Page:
One of the first things that many people would have asked about this concert, was ‘what’s the name mean or is an acronym for?’ Nowhere in the programme could I find the answer.
However, their website does ‘sort-of’ explain:
“The ensemble’s name is derived from the Japanese Zen painting of the circle, which represents many things: perfection and imperfection, the moment of chaos that is creation, the emptiness of the void...
This lunchtime concert combined two young chamber groups in music that touched on tragic themes and conditions of the heart, physical and emotional. Perhaps they were to be seen as metaphysically linked.
We have heard several performances by Donald Maurice’s Archi d’amore Zelanda; the last let us hear both the viola d’amore and the modern viola; in fact the last outing was just a fortnight ago, as part of an...
Purcell’s Te Deum Laudamus and Jubilate Deo
The earlier... read more
This concert had been scheduled for Saturday 16 April but, as explained by conductor Peter de Blois, there was an organ problem which required an organ transplant (probably a hoary one for organists).
De Blois also announced another change; the tenor was indisposed and so his place was taken by the conductor who happened, fortuitously, to be vocally equipped in a suitable way.
I am sometimes tempted to think that the publicity by the NZSO, which I usually find rather cluttered with over-used superlative clichés, has the unfortunate effect of deadening the impact of those few occasions when something really very special is about to happen. It would have been a pity if constant, indiscriminate hype had numbed discerning concert-goers to an occasion when some extravagant superlatives were warranted.
Nevertheless, the language of...
As noted in my review of the recital by NZSM guitar students on 20 April, this programme was to have been by the students, while Moriarty would have played on 20 April.
It was well worth the wait. Each of Moriarty’s recitals produces an extraordinary range of music either written or arranged for the guitar, from all eras from the Renaissance to the present. This recital spanned from the early...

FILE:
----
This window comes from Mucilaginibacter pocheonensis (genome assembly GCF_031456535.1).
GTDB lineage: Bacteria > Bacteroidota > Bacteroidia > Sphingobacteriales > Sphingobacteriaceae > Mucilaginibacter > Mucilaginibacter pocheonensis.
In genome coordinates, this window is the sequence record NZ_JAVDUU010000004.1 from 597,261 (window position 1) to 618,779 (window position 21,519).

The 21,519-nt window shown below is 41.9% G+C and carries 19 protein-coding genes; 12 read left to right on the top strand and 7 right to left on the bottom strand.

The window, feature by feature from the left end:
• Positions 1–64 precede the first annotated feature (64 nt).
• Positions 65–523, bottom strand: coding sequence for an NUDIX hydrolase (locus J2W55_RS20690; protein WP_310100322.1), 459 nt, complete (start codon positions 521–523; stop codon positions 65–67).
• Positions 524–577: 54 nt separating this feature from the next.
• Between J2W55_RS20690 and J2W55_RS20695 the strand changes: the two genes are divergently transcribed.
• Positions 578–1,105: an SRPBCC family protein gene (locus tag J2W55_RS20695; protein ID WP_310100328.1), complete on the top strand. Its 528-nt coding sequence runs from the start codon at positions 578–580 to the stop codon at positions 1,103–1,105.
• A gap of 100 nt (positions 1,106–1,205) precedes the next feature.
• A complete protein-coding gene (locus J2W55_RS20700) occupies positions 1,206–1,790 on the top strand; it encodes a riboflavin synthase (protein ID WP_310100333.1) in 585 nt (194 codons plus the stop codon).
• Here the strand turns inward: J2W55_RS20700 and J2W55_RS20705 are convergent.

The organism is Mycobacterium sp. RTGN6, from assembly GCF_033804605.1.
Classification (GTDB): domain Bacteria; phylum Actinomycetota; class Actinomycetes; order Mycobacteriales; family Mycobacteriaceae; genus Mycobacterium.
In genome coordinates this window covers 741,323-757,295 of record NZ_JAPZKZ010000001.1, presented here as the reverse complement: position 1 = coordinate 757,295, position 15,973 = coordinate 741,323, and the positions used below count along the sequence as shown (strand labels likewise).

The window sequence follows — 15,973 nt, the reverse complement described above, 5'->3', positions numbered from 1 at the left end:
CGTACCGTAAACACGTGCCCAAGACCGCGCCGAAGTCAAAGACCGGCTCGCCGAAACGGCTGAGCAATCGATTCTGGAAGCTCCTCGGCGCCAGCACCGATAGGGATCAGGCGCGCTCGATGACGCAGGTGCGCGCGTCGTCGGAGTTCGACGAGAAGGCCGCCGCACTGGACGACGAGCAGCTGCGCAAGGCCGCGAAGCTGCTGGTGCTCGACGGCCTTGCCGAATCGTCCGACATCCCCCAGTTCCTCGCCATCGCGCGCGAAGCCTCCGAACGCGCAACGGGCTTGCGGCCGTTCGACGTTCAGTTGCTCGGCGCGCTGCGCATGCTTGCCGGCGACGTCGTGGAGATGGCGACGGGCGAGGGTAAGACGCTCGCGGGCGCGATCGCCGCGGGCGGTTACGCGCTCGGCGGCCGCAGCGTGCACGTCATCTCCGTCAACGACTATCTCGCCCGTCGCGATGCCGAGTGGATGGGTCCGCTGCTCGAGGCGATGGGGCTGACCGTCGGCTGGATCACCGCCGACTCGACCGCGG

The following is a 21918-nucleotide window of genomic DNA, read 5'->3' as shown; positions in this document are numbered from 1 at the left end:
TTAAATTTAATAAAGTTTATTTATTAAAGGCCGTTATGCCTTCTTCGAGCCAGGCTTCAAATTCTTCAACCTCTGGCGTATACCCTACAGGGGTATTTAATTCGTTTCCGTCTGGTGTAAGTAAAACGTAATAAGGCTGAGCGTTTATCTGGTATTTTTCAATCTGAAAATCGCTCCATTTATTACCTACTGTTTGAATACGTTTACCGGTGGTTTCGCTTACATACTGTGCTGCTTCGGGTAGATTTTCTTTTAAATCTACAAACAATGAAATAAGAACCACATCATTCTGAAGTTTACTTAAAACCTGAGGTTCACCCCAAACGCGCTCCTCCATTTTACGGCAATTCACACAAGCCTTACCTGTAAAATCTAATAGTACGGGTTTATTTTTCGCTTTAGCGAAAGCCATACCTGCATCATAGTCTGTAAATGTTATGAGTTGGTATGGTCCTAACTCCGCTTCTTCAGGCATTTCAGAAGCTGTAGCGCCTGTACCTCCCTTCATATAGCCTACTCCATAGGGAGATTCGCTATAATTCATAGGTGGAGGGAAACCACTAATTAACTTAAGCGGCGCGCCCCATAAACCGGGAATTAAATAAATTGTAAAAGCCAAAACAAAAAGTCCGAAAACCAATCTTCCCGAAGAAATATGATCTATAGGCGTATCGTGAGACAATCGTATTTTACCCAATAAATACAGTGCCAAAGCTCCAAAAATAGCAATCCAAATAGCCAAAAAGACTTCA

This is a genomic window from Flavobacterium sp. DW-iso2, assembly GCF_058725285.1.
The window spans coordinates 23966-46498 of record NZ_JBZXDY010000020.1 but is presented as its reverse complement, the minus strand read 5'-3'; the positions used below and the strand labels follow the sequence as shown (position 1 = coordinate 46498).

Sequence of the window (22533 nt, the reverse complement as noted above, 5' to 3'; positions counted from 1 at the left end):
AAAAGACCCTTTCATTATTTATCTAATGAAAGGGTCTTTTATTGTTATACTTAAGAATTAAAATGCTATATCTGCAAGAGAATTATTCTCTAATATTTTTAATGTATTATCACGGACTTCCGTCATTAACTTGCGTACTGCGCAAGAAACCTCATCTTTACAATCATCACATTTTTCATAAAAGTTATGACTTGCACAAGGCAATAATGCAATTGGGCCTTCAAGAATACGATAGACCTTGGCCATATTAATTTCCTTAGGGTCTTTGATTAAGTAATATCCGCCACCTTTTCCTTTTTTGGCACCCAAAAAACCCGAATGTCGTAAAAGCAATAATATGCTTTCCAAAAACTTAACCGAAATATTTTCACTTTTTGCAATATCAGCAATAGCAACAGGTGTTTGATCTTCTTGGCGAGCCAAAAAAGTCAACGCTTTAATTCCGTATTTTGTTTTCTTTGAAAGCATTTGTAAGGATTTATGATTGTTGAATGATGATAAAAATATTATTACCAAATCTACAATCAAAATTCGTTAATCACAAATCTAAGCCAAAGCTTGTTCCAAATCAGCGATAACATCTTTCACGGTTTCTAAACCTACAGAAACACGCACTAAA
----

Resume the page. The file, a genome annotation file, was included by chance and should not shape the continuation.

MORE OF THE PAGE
Above all, this concert again raised for me the old controversy about the handling of new music. Whether it is best to ghettoize music that is unlikely to find a large audience, or to place these pieces carefully in concerts that include an irresistibly popular masterpiece.
If the intention is to persuade the timid to expose their minds to something unfamiliar, the size of Friday’s audience showed again that approach...
I have been heard to utter unpatriotic feelings about the seeming endless attention paid in New Zealand to war and in particular the First World War and Gallipoli, which took place around 100 years ago. I have no problem with the stimulus the centenary has given to serious re-examination of the political background to the war, its pursuit and the catastrophic results of the Treaty of Versailles that sought...
arranged by Julian Arcas. It made an engaging start to the concert.
Emma Sanders chose what might be... read more
This programme was a last-minute replacement for the scheduled performance by guitarist Owen Moriarty who will now play on 11 May. These students were to have played on that day.
There was another alteration, with the first player, Royden Smith, replaced by Jake Church who played a pot-pourri of tunes from
The last time I heard David Guerin playing was in an ensemble of four at the Adam Chamber Music Festival in Nelson last February. Alone... read more
This special, extra concert was presented to mark the unveiling of a plaque recording the names of donors to the Little Theatre Piano Fund. It would have been hard to think of a more monumental piece of music for the occasion than the
As a rather excessive Francophile, I was more than delighted at the prospect of hearing the distinguished French baroque ensemble, Les Talens Lyriques, live in my home town. Knowing the strange and sometimes narrow musical tastes of some chamber music lovers whose horizons are often limited to the German and Italian lands, I rather feared that the unfamiliar music of the French baroque might have drawn a rather small...